Parks Archives

Wedding in Monona!

There’s a faith in loving fiercely the one who is rightfully yours
especially if you have waited years and especially if part of you never
believed you could deserve this loved and beckoning hand held
out to you this way.

Our eldest daughter was married in Monona today at Winnequah Park. The appropriateness of both the location and the marriage sunk in more deeply with each passing moment of the day. This area of Monona has been the background of so many of our activities over the years. Here are some of the many charming details of the wedding:

The presence of the ubiquitous Canadian Geese:



The gazebo on the lagoon where the ceremony was held, which was festooned with flag decor that is required to remain in place through July, yet somehow added to the charm:


Peonies were used in the bouquets and the table decorations. The peonies were taken from my dear friend’s peony bushes. We have since discovered that peonies symbolize prosperity and romance and are an omen of good fortune and a happy marriage:


The bride made lemon bars (and gluten-free macaroni and cheese) the night before the wedding for the reception:


The music during the ceremony was a recording of Pachelbel’s Canon in D Major as performed by George Winston. This was the same song used during the processional of my and my husband’s wedding:

And I think of the story of the storm and the people
waking and seeing the distant, yet familiar figure,
far across the water calling to them.
And how we are all preparing for that abrupt waking
and that calling and that moment when we have to say yes!
Except it will not come so grandly, so biblically,
but more subtly, and intimately in the face
of the one you know you have to love.
So that when we finally step out of the boat
toward them we find, everything holds us,
and everything confirms our courage.

The ceremony was performed by our neighbor Carmela. She and Tom and their family were one of the very first families we met when we moved to Monona 16 years ago, so her presence was very fitting and appreciated.


The average couple spends $30,000 on their wedding. According to this research,  spending $20,000 or more increases the odds of divorce by 3.5 times compared to folks who spend $5000-10,000. For the best odds, spend $1000 or less, the price range this wedding happens to falls into, which hopefully bodes well for their future. It also pleases me that she was able to have the wedding she wanted with a minimum of interference and projections hurled her way.

According to the Gottman Institute, renowned for research into successful marriages, there are two things necessary for a successful marriage: kindness and showing genuine interest in your partner’s joys.  Fortuntaely I’ve seen plenty of both in this couple, both today and the past year, and no doubt will in the years to come.


and you want to live, and you want to love.
And you’ll walk across any territory,
and any darkness, however fluid,
and however dangerous to take the one
hand and the one life, you know belongs in yours.

– Poetry excerpts from the poem The True Love by David Whyte

Around the lagoon we will go

It wasn’t until last Thursday that I walked around the perimeter of the lagoon at Winnequah Park for the first time. Even though I’ve lived only 2/10 of a mile or so from the lagoon for 11 years. And there’s even a rain garden back there I hadn’t noticed before.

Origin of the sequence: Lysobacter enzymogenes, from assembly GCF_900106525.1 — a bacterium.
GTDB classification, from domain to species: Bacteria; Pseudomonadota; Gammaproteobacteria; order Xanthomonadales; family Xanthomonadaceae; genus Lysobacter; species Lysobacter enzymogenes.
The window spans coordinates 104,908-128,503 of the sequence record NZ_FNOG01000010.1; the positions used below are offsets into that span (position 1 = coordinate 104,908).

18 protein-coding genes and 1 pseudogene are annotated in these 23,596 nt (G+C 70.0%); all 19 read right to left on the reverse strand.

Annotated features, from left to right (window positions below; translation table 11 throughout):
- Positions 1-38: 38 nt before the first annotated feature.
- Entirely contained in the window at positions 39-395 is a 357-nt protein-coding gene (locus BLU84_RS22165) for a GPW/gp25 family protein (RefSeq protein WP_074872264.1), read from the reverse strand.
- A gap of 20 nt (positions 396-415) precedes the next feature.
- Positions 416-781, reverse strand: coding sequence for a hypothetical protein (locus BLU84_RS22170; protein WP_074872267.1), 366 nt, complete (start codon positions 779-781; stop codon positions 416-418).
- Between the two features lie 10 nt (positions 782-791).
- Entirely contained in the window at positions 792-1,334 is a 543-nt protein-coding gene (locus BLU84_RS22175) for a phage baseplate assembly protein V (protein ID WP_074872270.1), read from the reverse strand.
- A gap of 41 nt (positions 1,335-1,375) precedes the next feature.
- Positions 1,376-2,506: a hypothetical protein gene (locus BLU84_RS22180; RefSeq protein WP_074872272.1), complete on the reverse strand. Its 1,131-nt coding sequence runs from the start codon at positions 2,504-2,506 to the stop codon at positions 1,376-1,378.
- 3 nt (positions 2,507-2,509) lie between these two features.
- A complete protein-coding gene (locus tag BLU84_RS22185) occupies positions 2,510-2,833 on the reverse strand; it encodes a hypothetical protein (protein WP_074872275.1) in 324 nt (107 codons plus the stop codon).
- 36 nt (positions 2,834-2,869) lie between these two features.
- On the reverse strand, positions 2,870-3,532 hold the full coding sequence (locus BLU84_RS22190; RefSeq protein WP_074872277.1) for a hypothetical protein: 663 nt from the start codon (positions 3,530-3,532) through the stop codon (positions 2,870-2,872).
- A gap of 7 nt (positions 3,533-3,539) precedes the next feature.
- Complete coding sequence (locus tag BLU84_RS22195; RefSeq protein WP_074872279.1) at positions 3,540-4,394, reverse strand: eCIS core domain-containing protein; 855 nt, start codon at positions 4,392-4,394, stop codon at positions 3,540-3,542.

I’ve only enjoyed the Healy Lane side of the lagoon all these years because, I dunno, I guess I thought the land on the other side of it belonged to the homeowners because it looks private and there isn’t signage or clear trail markings. Or I never saw anyone walking back there and never considered that was something one could do. Or I was too busy focusing on my children all these years so I simply never had time to think much about the lagoon (first blame the children, I always say 😉 ).

Now that all four kids are in school I can pay more attention to these matters. I greatly enjoy my new routine of walking on the other side of the lagoon because it’s like looking at a different body of water entirely. I also like the great blue herons and, dare I say it, the geese. Although the public bench on that side had an unfortunate preponderance of goose excrement on and around it today so I was unable to sit and read there. Next time I’ll have to bring cleaning solution with me.

All of which is to say that it’s always a treat to discover something new and special right in one’s community.

Last Saturday my youngest daughters begged to go to the pool.

So I did the sensible thing and suggested a trip to Schluter park and Monona Bait & Ice Cream instead.

Sitting on a bench and gazing at a body of water that isn’t surrounded by concrete and throngs of people worked for me. The kids played happily and worked up an appetite for a treat. Eventually we made our way across the street to Monona Bait & Ice Cream.

Did you know they have Coke there in glass bottles… Coke made with real sugar, not high fructose corn syrup? Aaaahhh.

I also had the pleasure of introducing my eight-year-old to Pop Rocks candy, which was one of my favorite candies as a kid. My daughter had never heard of it before and found it as delightful as I once did.

We also discovered that Tootsie Pops now come in new flavors, like blueberry, banana and pomegranate in neon colored wrappers. This was news to me. I stuck with the traditional cherry flavor.

I ordered french fries for myself and didn’t mind waiting ten minutes for them because there was a nice breeze on the porch.

And, oh yeah. They serve ice cream there. Just in case you forgot. 😉 One daughter had blue moon, another had chocolate.

All in all not a bad way to avoid the pool.

Hmmm… a new use for Crocs?

While making the park rounds during spring break when we had all that warm weather, I noticed that a couple of the Monona parks have a layer of black rubber pieces underneath the playground equipment.

So that set me to thinking, of course.

Using this rubber is a cool idea because it provides a soft surface without the mess of sand or the slivers from wood chips.

Then I noticed my daughter’s purple Crocs while she ran across the rubber chips and I thought: why not chop up used Crocs and use that as an alternative to the black rubber?

Crocs wear out quickly and don’t make for good hand-me-downs.

It would be a way to keep Crocs out of the landfill… and out of closets.

The kids would love the colorful array of rubber on the playground.

Anyway, just yet another silly idea that has popped into my head while spending time at the Monona parks.